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CIA Manual Thought Lost In 1973 Available On Amazon 190

Posted by samzenpus
from the there-is-no-manual-nor-has-there-ever-been-a-manual dept.
An anonymous reader writes "At the height of the Cold War, the Central Intelligence Agency paid renowned magician John Mulholland $3,000 to write a manual on misdirection, concealment, and stagecraft. All known copies of the document were believed to be destroyed in 1973. Turns out one survived — and is now available on Amazon."

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CIA Manual Thought Lost In 1973 Available On Amazon

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  • by RDW (41497) on Thursday November 26, 2009 @09:01AM (#30236164)

    'Turns out one survived -- and is now available on Amazon'

    Or at least, that's what they want you to think...

    • "22 new from $14.41 / 4 used from $15.39"

      Ok..if only 1 survived, how come there are 4 used copies available on Amazon?
  • by aquabat (724032) on Thursday November 26, 2009 @09:04AM (#30236178) Journal
    This is not the book you are looking for.....move along.....
  • by Anonymous Coward

    I wonder how long until it gets globally deleted via the wireless updates.

  • by Sara Chan (138144) on Thursday November 26, 2009 @09:22AM (#30236302)
    So the Slashdot summary links to an article in the Huffington Post. And the HuffPo article links to an article in Wired. And the Wired article links to the actual story in the Boston Globe [boston.com].

    Genius idea: have the Slashdot summary link to the actual story. YES!!!
    • by arachnoprobe (945081) on Thursday November 26, 2009 @09:24AM (#30236314)

      Genius idea: have the Slashdot summary link to the actual story. YES!!!

      You must be new here.

    • by lxs (131946)

      Meh that's so 1994. This is the new /b/ inspired internet where links are linking links that link links. There isn't even a story or a book. It's all links.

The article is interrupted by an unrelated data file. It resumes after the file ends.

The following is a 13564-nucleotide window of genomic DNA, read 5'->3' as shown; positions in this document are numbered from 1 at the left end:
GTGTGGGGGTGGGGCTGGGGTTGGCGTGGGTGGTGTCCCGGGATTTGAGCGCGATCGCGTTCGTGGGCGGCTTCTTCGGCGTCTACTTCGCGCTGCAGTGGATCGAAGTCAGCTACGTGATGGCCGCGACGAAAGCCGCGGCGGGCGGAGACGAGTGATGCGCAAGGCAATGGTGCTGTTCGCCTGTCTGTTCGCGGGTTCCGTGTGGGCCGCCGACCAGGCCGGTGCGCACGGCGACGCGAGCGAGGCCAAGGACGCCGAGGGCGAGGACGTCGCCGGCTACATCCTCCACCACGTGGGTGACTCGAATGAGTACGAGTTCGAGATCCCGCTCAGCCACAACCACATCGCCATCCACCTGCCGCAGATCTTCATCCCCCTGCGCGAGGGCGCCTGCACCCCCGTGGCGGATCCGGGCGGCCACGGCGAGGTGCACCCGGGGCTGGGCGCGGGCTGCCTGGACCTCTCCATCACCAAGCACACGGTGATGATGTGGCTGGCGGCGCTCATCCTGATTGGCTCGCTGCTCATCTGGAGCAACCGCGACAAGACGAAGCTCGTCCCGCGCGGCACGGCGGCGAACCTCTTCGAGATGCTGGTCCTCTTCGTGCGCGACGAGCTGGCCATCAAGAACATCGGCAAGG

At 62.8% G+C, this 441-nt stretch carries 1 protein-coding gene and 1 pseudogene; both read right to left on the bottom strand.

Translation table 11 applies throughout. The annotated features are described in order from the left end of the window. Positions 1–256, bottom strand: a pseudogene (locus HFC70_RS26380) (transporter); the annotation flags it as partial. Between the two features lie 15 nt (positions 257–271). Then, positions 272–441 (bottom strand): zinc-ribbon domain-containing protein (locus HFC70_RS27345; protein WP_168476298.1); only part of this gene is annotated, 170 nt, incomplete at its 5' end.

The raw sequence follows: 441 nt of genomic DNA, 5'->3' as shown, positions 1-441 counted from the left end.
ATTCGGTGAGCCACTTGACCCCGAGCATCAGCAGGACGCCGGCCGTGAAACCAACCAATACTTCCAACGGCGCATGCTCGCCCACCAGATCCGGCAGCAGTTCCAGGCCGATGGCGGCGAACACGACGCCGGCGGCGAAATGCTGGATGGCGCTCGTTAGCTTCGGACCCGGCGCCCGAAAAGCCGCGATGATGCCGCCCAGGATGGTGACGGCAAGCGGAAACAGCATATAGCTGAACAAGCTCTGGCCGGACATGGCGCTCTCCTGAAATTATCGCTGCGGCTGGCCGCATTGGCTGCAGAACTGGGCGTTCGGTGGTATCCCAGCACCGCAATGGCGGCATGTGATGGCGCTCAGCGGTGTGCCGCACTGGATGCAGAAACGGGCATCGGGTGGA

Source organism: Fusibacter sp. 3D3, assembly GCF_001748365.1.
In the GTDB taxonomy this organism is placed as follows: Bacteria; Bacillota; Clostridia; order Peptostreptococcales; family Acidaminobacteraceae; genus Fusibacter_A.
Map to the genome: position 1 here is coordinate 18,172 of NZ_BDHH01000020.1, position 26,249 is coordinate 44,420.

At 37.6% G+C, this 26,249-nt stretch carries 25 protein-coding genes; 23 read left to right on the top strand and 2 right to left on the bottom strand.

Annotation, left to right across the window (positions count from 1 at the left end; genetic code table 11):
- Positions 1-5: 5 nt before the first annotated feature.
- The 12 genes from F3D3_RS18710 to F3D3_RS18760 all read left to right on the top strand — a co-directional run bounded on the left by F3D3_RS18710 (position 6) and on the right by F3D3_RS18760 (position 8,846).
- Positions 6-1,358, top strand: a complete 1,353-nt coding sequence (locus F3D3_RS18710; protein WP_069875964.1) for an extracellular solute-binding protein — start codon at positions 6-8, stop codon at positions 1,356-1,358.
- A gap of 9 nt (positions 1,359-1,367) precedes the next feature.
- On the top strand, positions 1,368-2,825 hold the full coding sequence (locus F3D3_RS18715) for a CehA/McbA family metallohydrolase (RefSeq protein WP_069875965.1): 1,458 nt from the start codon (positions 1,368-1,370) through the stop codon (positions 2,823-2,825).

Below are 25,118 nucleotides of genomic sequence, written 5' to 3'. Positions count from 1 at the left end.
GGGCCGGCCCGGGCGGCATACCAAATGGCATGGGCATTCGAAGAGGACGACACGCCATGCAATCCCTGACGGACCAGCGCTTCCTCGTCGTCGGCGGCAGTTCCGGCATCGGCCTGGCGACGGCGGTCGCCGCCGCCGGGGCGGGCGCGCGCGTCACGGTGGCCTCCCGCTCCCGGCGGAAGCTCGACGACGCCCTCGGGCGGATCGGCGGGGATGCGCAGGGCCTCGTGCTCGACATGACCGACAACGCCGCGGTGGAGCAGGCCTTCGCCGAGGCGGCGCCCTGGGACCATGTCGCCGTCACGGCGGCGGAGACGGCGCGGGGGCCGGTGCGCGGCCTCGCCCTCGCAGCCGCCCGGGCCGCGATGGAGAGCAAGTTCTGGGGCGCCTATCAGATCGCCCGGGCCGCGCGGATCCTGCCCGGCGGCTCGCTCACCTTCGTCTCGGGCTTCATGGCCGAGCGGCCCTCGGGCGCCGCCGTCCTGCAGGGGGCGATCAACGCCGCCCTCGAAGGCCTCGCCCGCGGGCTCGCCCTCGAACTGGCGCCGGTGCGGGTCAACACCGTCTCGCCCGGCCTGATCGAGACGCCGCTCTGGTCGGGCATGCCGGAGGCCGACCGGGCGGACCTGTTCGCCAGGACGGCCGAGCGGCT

• by Megane (129182)

        Yo dawg, I heard you like links, so I put some links in your links so you can link your links.

        Anyhow, this manual's existence just goes to show that information really does want to be free. Or at least wants to go from classified document to $10.99 a copy.

    • by CharlyFoxtrot (1607527) on Thursday November 26, 2009 @10:04AM (#30236572)

      So the Slashdot summary links to an article in the Huffington Post. And the HuffPo article links to an article in Wired. And the Wired article links to the actual story in the Boston Globe [boston.com]

      Slashdot: now a free treasure hunt with every story !

    • by microcars (708223)
      it is called Lubrication. Internet does not work without it.
    • by ozbird (127571)

      So the Slashdot summary links to an article in the Huffington Post. And the HuffPo article links to an article in Wired. And the Wired article links to the actual story in the Boston Globe.

      "Misdirection", check; give it a few minutes for "concealment" to kick in...

    • by Lunzo (1065904)

      So the Slashdot summary links to an article in the Huffington Post. And the HuffPo article links to an article in Wired. And the Wired article links to the actual story in the Boston Globe.